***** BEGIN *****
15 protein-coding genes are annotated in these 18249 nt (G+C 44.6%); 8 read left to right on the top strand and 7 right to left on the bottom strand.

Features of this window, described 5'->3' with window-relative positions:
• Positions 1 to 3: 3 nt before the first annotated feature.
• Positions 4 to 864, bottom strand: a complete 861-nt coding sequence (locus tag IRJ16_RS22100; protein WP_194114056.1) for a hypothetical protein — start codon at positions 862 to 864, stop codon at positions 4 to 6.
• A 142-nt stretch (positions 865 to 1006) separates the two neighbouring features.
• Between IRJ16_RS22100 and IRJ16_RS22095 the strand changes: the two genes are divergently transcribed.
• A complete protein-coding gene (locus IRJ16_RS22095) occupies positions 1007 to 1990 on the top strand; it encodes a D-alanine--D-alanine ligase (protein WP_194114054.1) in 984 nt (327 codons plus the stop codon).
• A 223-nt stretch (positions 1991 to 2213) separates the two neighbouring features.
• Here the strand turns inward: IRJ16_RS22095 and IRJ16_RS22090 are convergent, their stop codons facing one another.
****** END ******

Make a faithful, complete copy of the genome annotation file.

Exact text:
15 protein-coding genes are annotated in these 18249 nt (G+C 44.6%); 8 read left to right on the top strand and 7 right to left on the bottom strand.

Features of this window, described 5'->3' with window-relative positions:
• Positions 1 to 3: 3 nt before the first annotated feature.
• Positions 4 to 864, bottom strand: a complete 861-nt coding sequence (locus tag IRJ16_RS22100; protein WP_194114056.1) for a hypothetical protein — start codon at positions 862 to 864, stop codon at positions 4 to 6.
• A 142-nt stretch (positions 865 to 1006) separates the two neighbouring features.
• Between IRJ16_RS22100 and IRJ16_RS22095 the strand changes: the two genes are divergently transcribed.
• A complete protein-coding gene (locus IRJ16_RS22095) occupies positions 1007 to 1990 on the top strand; it encodes a D-alanine--D-alanine ligase (protein WP_194114054.1) in 984 nt (327 codons plus the stop codon).
• A 223-nt stretch (positions 1991 to 2213) separates the two neighbouring features.
• Here the strand turns inward: IRJ16_RS22095 and IRJ16_RS22090 are convergent, their stop codons facing one another.